As part of Moschino's Spring-Summer 2022 show at New York Fashion Week in 2021, Aaron Rose Philip made history by becoming the first model using a wheelchair to ever head down the runway for a major luxury fashion brand. The literal trailblazer hopes it's part of a larger shift within the fashion industry, saying she wants to see the casting echoed in future NYFW showcases.
"I hope this is the start of more and inspires & empowers more global brands at the same level to truly work towards including and normalizing disabled presences and talents in their showcases," Philip wrote on Instagram about her debut. "Disabled people, models and talents matter so much and we can do so much as long as the steps are taken to accommodate us properly. Black trans girls & women matter and are beautiful and I thank God that we are being realized more and more for the gentle souls that we are."
At Rihanna's first Savage X Fenty New York Fashion Week show for fall/winter 2018, the star made it clear that every woman is an important part of her world, as models of all different body shapes and ethnicities—and even some pregnant models—proudly sported her lingerie designs.
"Women are the strongest people on earth," the singer told E! News at the time. "Our bodies alone are made to do so many different things and they're designed in so many different unique ways. If you have the blessing to be able to bring life into this world it should be celebrated as well. I'm never going to tell a woman she can't have job with me because I can't have a pregnant lady [modeling] lingerie or makeup. I'll always celebrate women in all of their journeys."
In fact, model Slick Woods went into labor just moments after she stepped off Rih-Rih's runway.
Thanks to the pioneering vision of creative director and founder Becca McCharen-Tran, Chromat continues to push all the right envelopes at fashion week. Case in point? Their spring/summer 2019 show, where women who did not fit the modeling industry's archaic sizing standards rocked "sample size" T-shirts down the runway.
Tess Holliday modeled an up-cycled version of the trend the following year. The body positivity activist called the opportunity "one of the most memorable and emotional moments of my entire career," writing on Instagram at the time, "To know that I've spent my entire career advocating for more diversity in the fashion industry, and to be able to share the runway with so many others with the same mission was a feeling I will never forget."
It's not every day a designer's grandmother walks the runway, but it was a very good day when designer Brandon Maxwell's "Mammaw" did for his spring/summer 2019 show at New York Fashion Week. The style savant accompanied his beloved grandmother, then 81-year-old Louise Johnson, down the catwalk as she donned a vibrant red pantsuit of his own design.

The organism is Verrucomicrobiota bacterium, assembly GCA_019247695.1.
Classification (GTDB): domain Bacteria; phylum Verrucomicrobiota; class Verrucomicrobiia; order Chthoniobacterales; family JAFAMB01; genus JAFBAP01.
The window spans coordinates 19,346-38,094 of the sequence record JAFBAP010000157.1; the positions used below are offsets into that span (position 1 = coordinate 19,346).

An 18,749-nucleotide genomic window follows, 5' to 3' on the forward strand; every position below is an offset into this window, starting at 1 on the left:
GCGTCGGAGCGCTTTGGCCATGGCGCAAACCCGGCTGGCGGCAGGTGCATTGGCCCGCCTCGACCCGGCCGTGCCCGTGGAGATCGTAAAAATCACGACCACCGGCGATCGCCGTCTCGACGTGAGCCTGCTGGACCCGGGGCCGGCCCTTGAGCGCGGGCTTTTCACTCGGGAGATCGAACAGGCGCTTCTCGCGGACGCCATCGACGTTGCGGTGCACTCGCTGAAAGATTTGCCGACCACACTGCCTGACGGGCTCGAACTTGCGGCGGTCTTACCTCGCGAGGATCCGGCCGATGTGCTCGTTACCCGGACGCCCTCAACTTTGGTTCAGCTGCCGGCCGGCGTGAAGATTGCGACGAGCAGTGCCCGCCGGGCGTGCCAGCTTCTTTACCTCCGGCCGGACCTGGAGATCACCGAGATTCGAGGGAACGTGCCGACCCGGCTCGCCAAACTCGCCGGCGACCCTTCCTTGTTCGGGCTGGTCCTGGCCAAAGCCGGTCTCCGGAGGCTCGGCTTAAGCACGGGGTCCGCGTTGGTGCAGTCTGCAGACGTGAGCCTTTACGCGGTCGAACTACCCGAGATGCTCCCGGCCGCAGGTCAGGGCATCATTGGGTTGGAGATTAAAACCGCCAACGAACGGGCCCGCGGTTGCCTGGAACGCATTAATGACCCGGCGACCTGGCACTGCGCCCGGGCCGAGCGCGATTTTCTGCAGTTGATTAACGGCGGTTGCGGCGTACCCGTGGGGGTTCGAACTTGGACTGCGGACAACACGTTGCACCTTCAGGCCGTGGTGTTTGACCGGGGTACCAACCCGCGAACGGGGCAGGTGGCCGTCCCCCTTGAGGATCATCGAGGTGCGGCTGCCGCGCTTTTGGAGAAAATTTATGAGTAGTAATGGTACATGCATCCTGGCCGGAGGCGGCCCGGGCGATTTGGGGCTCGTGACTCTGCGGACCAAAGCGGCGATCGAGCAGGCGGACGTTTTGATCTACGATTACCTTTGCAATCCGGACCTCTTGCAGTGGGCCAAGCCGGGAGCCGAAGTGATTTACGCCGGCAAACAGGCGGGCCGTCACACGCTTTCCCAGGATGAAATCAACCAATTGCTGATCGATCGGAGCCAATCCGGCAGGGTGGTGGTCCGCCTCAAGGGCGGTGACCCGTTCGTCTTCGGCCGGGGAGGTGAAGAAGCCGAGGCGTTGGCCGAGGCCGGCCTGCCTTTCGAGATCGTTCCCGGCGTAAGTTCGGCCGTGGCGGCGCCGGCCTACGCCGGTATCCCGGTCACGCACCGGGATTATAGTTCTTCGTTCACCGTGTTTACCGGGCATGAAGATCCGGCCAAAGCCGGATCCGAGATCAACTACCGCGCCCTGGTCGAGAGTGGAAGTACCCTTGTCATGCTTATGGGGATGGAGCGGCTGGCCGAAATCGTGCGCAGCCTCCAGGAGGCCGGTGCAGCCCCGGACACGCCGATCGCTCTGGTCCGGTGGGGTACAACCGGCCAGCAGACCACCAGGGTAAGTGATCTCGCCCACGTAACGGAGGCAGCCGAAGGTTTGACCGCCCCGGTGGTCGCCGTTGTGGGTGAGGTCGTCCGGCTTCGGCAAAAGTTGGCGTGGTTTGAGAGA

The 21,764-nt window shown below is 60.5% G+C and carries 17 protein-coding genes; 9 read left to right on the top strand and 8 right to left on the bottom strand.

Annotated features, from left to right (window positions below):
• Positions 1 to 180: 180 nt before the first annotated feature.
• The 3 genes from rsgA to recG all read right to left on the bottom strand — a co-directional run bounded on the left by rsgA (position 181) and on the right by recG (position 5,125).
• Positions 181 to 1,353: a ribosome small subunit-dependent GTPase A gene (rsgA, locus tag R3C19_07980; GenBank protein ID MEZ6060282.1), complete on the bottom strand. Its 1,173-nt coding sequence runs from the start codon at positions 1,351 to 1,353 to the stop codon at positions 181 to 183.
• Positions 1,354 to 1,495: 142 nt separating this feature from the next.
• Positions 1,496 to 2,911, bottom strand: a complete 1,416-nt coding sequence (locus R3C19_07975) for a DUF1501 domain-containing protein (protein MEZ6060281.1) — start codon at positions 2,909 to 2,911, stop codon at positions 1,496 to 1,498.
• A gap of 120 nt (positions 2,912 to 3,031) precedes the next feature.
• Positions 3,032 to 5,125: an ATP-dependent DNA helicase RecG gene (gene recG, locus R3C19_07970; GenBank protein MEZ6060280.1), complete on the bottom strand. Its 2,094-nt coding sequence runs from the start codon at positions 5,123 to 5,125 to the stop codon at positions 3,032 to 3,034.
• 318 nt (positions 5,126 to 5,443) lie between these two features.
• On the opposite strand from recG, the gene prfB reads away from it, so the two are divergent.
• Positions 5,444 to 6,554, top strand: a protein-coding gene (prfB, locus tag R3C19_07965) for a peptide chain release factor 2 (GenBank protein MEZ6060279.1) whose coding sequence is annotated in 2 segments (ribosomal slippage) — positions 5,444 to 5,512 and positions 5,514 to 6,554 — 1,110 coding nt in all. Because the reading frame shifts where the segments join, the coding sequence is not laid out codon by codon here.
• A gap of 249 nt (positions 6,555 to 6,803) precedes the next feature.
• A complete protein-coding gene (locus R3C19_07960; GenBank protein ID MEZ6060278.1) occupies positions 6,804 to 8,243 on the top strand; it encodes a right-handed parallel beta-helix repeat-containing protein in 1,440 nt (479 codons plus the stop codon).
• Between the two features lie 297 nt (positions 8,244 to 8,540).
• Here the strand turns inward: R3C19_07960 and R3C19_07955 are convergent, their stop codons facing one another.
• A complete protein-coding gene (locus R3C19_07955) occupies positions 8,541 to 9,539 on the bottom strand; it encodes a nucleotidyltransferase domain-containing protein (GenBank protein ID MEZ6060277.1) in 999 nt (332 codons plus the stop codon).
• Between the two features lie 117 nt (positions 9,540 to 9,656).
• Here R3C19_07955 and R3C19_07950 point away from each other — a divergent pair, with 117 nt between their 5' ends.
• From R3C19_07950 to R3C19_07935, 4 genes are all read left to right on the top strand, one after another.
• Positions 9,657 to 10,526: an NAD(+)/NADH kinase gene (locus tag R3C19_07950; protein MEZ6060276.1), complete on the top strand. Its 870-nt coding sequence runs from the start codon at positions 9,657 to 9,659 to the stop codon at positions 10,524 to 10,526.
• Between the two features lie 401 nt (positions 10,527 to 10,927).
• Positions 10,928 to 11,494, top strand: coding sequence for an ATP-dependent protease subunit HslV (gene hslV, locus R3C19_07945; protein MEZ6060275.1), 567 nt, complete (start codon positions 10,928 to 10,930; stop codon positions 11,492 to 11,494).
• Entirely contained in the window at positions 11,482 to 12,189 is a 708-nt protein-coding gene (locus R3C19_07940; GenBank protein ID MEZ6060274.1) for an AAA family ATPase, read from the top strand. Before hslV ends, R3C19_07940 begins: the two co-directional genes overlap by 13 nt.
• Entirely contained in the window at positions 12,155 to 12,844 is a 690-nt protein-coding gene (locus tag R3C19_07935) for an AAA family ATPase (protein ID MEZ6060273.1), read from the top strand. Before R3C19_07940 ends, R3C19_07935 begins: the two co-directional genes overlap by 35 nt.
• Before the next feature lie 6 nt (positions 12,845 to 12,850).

This isn't the first time Maxwell has honored Johnson—she also starred in his fall 2018 campaign. "I just thought right now, I'm in a place in my life where I'm thinking a lot about who I am and where I'm from and what made me who I am, and very core to that story obviously is my grandmother," he previously told Glamour. "She really pushed me to do what I do today. And I think that there's no better way to honor that than giving her that space."
Media insiders Lindsay Peoples Wagner and Sandrine Charles co-founded the Black in Fashion Council to uplift and advocate for Black individuals working in the fashion and beauty world. Following a successful launch in 2020, the organization will once again partner with IMG to spotlight 13 Black designers at a NYFW showroom.
"These kinds of opportunities are exactly what Black designers need," Peoples Wagner and Charles told Vogue, "especially in the midst of this pandemic, as we continue supporting their creative endeavors and help them take things to the next level."
Taking a step toward sustainability, Collina Strada urged the importance of environmentally conscious fashion with its Fall 2020 collection at New York Fashion Week in February 2020. Affectionately calling her collection "Garden Ho" per Vogue, designer Hillary Taymour's vision came to life with models—including trans models, a pregnant woman, artists, and even two children—all dressed in upcycled ensembles carrying bedazzled water bottles to encourage reusability amidst global climate change.
"The ethos of Collina Strada has always been to care and raise awareness towards social injustice, sustainability in fashion, and overall equality," Taymour told Something Curated in 2020. "I am always interested in new technology based fabrics that I can work with that lower our carbon footprint."
Underwear brand Marco Marco made history at New York Fashion Week in 2018 by casting an entirely transgender and non-binary lineup of models. Among those who participated in the groundbreaking moment included Pose stars Dominique Jackson and Angelica Ross, Transparent star Trace Lysette and YouTube personality Gigi Gorgeous.
"Although I have always had trans and non-binary people in my shows, it became apparent to me that their presence was often overshadowed by cis gay men or cis gay men in drag," designer Marco Morante told Mic. "I wanted to create a space to celebrate trans bodies. This was an opportunity for their presence to be undeniable and reinforce that trans is beautiful."